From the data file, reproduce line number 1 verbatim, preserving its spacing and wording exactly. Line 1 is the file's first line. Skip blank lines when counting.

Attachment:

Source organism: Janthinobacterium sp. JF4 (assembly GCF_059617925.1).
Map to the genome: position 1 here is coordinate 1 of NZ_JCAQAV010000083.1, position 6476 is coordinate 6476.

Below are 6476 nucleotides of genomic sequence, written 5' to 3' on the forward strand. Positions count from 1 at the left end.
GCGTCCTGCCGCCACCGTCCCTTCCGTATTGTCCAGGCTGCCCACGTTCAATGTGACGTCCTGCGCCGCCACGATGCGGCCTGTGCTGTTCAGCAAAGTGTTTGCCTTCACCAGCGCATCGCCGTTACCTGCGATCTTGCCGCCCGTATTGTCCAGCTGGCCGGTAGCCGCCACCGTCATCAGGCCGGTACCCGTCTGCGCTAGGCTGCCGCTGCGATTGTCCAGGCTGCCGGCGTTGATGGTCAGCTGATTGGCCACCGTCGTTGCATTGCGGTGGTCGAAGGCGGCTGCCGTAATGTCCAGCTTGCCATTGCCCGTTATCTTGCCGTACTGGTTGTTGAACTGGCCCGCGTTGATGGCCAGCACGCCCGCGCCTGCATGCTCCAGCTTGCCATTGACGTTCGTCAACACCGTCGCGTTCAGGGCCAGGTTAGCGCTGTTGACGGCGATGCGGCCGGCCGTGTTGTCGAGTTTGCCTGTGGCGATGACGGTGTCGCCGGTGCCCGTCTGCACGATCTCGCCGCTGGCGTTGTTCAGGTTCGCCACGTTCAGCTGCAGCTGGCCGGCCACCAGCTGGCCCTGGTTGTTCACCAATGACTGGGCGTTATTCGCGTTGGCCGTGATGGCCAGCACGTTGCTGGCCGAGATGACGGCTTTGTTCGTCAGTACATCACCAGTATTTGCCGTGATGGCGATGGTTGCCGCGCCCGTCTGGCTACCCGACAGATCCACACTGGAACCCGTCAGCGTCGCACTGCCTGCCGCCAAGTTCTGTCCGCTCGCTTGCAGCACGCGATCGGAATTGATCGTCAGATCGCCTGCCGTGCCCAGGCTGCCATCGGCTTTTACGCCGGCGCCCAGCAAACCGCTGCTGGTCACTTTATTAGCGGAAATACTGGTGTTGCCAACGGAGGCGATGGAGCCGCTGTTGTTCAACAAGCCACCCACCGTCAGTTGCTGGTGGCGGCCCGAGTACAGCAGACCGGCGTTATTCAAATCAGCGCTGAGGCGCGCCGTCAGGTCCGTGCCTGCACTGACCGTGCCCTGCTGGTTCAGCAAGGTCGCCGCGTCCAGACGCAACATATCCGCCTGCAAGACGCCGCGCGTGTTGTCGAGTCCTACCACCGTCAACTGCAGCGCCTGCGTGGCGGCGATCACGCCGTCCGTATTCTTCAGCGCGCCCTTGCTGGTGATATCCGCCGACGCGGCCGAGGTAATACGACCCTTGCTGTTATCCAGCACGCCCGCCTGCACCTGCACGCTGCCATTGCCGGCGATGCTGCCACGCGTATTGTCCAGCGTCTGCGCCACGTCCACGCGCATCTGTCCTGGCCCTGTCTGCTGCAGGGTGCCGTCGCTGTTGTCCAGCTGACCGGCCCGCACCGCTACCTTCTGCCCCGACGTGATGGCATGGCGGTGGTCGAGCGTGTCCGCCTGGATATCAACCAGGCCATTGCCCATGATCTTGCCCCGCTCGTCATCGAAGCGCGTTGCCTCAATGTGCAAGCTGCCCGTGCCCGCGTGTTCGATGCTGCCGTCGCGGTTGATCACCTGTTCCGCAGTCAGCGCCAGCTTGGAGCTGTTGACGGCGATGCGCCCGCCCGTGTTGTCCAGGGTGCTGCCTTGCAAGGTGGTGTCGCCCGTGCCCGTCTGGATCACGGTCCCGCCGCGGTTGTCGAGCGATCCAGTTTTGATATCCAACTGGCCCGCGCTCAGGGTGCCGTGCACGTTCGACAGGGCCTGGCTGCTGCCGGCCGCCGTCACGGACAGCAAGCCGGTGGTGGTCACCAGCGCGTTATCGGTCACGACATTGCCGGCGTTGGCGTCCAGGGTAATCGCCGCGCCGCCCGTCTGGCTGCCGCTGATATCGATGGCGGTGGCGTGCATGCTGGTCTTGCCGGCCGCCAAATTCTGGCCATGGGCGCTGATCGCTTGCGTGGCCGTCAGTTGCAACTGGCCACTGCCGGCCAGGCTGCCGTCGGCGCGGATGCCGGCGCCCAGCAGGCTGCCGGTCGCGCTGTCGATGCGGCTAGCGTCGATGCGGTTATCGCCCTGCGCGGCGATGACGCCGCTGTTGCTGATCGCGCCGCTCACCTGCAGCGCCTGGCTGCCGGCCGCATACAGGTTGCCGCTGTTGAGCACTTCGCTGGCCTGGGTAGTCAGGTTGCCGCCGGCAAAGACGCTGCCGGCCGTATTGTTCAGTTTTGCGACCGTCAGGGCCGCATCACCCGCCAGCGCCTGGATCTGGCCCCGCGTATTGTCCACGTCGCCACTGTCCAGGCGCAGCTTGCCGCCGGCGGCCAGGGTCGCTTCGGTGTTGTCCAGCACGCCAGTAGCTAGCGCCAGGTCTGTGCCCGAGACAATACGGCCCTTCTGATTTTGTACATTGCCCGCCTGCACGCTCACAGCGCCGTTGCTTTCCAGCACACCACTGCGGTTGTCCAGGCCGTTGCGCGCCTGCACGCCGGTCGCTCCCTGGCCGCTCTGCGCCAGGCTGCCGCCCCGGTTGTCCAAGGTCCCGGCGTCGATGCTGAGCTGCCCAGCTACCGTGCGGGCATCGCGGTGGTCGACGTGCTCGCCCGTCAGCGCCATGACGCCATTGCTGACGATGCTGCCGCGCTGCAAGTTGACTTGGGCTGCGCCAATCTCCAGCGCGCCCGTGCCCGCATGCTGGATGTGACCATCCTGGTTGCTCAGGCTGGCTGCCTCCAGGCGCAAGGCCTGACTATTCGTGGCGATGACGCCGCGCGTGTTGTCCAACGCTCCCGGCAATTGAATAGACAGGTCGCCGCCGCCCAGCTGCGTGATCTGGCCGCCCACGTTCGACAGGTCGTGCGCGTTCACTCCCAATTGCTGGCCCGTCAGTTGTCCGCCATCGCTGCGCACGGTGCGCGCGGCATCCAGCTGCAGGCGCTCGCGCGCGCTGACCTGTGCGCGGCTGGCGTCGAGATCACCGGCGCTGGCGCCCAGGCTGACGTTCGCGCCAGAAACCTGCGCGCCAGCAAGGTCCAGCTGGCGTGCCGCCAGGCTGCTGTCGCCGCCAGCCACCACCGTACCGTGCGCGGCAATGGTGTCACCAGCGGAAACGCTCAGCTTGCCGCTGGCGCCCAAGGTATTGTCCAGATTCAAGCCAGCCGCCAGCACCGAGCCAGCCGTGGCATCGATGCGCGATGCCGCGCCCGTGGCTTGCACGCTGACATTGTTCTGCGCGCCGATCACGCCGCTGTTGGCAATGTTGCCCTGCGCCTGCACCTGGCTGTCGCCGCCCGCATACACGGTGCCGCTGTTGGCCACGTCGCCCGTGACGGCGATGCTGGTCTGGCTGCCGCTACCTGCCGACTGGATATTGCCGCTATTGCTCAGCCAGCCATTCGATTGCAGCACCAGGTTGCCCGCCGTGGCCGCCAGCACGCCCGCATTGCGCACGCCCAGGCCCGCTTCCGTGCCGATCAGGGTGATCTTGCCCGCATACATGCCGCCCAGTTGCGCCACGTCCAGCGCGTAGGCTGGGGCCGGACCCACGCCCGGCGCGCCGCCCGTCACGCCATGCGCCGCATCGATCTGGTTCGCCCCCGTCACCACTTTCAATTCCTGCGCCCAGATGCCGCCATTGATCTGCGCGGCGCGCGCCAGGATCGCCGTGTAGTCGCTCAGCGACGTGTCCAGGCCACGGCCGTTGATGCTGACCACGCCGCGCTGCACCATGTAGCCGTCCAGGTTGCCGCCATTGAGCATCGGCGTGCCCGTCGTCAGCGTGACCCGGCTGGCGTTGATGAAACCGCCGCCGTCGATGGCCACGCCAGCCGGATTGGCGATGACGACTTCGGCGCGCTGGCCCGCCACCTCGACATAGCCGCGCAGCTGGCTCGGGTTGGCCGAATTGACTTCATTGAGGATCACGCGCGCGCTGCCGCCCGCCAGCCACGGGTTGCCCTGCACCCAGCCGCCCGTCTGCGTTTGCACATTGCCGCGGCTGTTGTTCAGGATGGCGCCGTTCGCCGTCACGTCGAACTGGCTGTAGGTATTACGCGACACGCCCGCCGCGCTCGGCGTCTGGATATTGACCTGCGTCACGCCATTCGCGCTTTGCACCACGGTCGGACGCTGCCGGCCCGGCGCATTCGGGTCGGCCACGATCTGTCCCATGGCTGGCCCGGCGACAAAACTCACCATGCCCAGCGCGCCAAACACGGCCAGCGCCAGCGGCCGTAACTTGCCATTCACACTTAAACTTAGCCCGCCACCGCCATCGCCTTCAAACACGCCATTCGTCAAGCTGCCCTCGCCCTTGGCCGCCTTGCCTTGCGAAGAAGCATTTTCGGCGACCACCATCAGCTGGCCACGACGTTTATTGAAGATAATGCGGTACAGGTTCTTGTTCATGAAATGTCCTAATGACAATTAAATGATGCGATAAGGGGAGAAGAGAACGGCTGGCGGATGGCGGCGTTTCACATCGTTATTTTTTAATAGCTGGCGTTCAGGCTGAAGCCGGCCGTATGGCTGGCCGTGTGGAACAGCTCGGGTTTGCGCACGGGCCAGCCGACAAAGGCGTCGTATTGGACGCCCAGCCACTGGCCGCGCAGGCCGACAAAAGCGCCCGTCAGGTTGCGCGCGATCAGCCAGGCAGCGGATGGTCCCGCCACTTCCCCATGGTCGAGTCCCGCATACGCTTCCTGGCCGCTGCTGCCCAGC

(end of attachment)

Source organism: Janthinobacterium sp. JF4 (assembly GCF_059617925.1).